H-Man 10-13-2015 01:26 AM

Then there is my car, you can hoon it up as long as you don't need to waste energy to slow down afterwards without severely impacting fuel economy.

Ecky 10-13-2015 06:29 AM

Here's a BSFC chart for a Toyota Corolla:
.
http://i233.photobucket.com/albums/e...bsfc_SAE_9.jpg
The circles with numbers show the amount of fuel needed to produce a certain amount of power. Note how you get less from your fuel as RPM increases and load decreases. On this particular engine, you want to stay between maybe 1750 and 3000RPM.

prr 10-13-2015 09:39 AM

Quote:

Originally Posted by Ecky (Post 496355)
Look up "BSFC charts".....
That said, so long as you aren't revving it up, the biggest gains are too be found in the art of slowing down.

Didn't see any for a 1998 Honda Civic, even without searching for the year.

OK I can keep it simple: accelerate but not too fast (I think I've trained myself to do that already), & learn how to coast, and approach intersections.

Fat Charlie 10-13-2015 10:31 AM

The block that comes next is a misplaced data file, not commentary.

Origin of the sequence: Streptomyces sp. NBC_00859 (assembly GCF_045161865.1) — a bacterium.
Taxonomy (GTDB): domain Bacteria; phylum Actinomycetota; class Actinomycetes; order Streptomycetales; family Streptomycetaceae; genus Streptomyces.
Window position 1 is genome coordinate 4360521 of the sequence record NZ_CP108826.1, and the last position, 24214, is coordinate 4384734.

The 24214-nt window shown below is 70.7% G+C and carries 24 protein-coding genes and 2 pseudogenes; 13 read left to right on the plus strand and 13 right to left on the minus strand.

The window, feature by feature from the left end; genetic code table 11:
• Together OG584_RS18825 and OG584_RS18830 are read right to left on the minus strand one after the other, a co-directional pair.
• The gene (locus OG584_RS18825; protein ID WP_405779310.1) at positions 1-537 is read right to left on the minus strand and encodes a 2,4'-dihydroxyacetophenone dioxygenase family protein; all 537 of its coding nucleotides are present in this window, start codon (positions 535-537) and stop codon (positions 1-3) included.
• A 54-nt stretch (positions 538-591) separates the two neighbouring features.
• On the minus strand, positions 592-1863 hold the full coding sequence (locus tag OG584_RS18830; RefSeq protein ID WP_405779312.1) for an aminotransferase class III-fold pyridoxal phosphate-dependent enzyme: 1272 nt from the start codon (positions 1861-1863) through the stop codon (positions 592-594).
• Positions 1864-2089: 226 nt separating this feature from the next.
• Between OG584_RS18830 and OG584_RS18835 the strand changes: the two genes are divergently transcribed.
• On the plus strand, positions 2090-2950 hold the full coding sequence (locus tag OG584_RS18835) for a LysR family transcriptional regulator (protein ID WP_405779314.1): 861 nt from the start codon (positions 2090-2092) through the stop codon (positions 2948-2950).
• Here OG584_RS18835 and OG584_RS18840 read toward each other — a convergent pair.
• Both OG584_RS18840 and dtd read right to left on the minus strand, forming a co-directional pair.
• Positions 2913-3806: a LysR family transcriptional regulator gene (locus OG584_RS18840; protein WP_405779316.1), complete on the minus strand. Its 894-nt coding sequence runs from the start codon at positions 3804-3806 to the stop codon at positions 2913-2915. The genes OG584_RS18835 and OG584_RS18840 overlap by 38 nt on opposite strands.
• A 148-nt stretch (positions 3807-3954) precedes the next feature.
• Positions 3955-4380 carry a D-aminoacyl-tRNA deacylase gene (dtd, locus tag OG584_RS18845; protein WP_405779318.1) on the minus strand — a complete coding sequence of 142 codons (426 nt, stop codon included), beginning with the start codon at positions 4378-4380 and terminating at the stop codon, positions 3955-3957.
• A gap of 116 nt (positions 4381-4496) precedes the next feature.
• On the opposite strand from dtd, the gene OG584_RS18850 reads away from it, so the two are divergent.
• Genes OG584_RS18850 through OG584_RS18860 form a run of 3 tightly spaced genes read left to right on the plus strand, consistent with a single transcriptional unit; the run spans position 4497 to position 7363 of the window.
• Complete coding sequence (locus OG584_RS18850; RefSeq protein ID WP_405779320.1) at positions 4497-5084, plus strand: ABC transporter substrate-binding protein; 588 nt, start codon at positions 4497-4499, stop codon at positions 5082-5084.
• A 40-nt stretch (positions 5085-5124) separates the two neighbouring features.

Yep. Brakes waste gas. Avoid needing them.

PaleMelanesian 10-14-2015 08:53 AM

Quote:

Originally Posted by prr (Post 496387)
Didn't see any for a 1998 Honda Civic, even without searching for the year.

OK I can keep it simple: accelerate but not too fast (I think I've trained myself to do that already), & learn how to coast, and approach intersections.

I haven't seen one either, but if you look at a bunch of different engines' charts, you start seeing strong similarities. Take that general knowledge and apply it and you WILL get results.

The differences between your engine and the general "other" engine is only a few percent this way or that, and only matters for a portion of your driving time. You've got the right idea - keep it simple and keep working to do better.

prr 10-14-2015 09:18 AM

Wait a sec. Just remembered that my 98 civic doesn't have an indicator for RPMs. Some do, just not mine. Oh well at least I can continue accelerating slowly, to avoid breaking as much.

UFO 10-14-2015 10:50 AM

Quote:

Originally Posted by prr (Post 496496)
Wait a sec. Just remembered that my 98 civic doesn't have an indicator for RPMs. Some do, just not mine. Oh well at least I can continue accelerating slowly, to avoid breaking as much.

Get a Scangauge. It is the best tool for monitoring your engine and ECU. It will give instant feedback on mileage and it can display all sorts of engine fucntions including RPM.

PaleMelanesian 10-15-2015 09:15 AM

Quote:

Originally Posted by UFO (Post 496502)
Get a Scangauge. It is the best tool for monitoring your engine and ECU. It will give instant feedback on mileage and it can display all sorts of engine fucntions including RPM.

This. So many times. I got my old Civic up to 42 mpg without a gauge. The first tank with a gauge was 46 mpg, and that was my new low - every one after that was even higher.